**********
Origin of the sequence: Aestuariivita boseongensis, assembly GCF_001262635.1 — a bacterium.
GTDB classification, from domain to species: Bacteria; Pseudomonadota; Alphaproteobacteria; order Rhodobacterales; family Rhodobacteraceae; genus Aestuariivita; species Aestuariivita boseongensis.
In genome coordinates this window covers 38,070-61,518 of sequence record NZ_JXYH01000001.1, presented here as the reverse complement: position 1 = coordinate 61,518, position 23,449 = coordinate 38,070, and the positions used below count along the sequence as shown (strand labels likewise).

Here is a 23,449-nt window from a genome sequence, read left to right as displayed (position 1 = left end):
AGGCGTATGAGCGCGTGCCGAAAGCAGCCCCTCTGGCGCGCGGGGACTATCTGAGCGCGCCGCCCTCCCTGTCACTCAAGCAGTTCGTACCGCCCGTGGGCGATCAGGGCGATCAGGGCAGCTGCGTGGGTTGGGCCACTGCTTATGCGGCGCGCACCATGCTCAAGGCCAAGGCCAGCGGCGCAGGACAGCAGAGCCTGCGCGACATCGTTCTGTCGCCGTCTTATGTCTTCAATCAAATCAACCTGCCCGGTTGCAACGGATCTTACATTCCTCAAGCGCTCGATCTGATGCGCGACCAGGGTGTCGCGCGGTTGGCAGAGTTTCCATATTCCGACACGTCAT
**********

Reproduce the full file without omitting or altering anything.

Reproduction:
Origin of the sequence: Aestuariivita boseongensis, assembly GCF_001262635.1 — a bacterium.
GTDB classification, from domain to species: Bacteria; Pseudomonadota; Alphaproteobacteria; order Rhodobacterales; family Rhodobacteraceae; genus Aestuariivita; species Aestuariivita boseongensis.
In genome coordinates this window covers 38,070-61,518 of sequence record NZ_JXYH01000001.1, presented here as the reverse complement: position 1 = coordinate 61,518, position 23,449 = coordinate 38,070, and the positions used below count along the sequence as shown (strand labels likewise).

Here is a 23,449-nt window from a genome sequence, read left to right as displayed (position 1 = left end):
AGGCGTATGAGCGCGTGCCGAAAGCAGCCCCTCTGGCGCGCGGGGACTATCTGAGCGCGCCGCCCTCCCTGTCACTCAAGCAGTTCGTACCGCCCGTGGGCGATCAGGGCGATCAGGGCAGCTGCGTGGGTTGGGCCACTGCTTATGCGGCGCGCACCATGCTCAAGGCCAAGGCCAGCGGCGCAGGACAGCAGAGCCTGCGCGACATCGTTCTGTCGCCGTCTTATGTCTTCAATCAAATCAACCTGCCCGGTTGCAACGGATCTTACATTCCTCAAGCGCTCGATCTGATGCGCGACCAGGGTGTCGCGCGGTTGGCAGAGTTTCCATATTCCGACACGTCAT